I woke up at 7.30. Got on with morning pages. Attended office and spent 4 and a half hours straight in conference calls. The death of distance 3.0
We are on calls for a great time. There’s an agile model in the software industry, I do not know, what kind of framework is needed in development sector where there is a lot of brainstorming, orientations, knowledge transfer sessions.
With the break of a few hours, I was back on another call. This time, with teachers, building their language proficiency. Letting the teachers speak more than I do. Retire to the day, by reading bit of Leonardo’s biography.
Re-imagine India along with Inqu Labs are hosting a student hackathon with design thinking involved. I was asked to give insights on what is happening in rural India in the field. I shared my work and told about the systems that are involved in teacher education.
“Don’t you find it hard to work with teachers?” asked one student.
“It’s definitely hard. And that’s my job. Looking at the limitations of the people and the systems and visualizing them as opportunities to work is my job.” I said. One more student asked, “Do you love your profession?” “Absolutely!” I said. It’s important to let children know there’s a lot of work that goes on in the field. I joined the children from various parts of the country. It was bit unusual to refer me as ‘Abhinay Sir.’ One and half years here, I am never called as, ‘Sir.’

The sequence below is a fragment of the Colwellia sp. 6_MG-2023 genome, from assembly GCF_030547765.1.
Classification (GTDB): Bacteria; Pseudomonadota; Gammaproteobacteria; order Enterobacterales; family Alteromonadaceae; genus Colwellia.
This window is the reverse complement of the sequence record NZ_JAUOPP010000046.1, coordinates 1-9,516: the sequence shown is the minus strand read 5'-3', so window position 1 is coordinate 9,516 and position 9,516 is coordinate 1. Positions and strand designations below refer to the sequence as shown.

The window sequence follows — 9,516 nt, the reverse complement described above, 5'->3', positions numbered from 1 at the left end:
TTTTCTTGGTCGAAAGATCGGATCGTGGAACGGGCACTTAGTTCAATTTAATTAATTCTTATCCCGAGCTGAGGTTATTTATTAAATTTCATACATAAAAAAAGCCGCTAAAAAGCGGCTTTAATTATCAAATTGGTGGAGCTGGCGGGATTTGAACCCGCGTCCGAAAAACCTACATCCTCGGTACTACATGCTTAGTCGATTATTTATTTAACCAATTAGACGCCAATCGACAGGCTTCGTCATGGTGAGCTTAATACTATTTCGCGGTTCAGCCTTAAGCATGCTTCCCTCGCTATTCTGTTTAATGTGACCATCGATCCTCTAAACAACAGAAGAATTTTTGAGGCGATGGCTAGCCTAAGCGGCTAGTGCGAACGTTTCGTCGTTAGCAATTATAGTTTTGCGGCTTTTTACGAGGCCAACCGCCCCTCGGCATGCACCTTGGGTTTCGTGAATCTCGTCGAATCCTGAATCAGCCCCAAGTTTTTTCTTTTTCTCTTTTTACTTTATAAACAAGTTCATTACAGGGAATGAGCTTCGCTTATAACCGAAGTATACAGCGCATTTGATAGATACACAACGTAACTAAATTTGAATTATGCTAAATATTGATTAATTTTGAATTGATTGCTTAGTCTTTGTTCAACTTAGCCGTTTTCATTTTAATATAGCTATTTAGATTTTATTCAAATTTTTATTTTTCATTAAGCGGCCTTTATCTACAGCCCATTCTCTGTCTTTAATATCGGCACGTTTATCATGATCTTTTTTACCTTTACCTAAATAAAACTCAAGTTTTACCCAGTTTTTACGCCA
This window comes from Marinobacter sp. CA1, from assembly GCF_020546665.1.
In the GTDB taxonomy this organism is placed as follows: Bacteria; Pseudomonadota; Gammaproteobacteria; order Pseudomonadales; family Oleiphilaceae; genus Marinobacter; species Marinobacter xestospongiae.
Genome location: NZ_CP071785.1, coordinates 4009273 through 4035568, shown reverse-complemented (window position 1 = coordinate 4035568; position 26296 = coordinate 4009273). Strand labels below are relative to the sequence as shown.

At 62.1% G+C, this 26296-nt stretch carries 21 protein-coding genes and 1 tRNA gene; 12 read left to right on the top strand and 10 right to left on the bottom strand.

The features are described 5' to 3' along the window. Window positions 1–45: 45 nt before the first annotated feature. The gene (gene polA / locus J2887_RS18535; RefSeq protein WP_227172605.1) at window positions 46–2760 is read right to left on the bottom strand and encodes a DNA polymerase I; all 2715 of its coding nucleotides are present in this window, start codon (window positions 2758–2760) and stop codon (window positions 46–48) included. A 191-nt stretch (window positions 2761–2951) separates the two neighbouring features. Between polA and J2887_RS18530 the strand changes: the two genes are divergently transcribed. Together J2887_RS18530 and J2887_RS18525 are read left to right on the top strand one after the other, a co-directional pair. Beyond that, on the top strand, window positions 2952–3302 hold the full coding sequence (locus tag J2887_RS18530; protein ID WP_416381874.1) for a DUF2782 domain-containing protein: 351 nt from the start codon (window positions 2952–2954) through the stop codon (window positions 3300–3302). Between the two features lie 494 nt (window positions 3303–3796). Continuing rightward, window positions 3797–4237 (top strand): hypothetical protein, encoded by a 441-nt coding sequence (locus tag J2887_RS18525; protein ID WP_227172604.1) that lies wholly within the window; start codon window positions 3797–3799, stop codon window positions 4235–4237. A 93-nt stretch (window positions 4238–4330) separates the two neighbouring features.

I got a chance to listen to Sameer from Gram Vikas. His inspiring experience included how children at his place are involved in what they love.
It’s been a week since we got onto the work. The new mode of work already seemed to be the reality of the ‘death of distance.’ It is all about time zones and free time.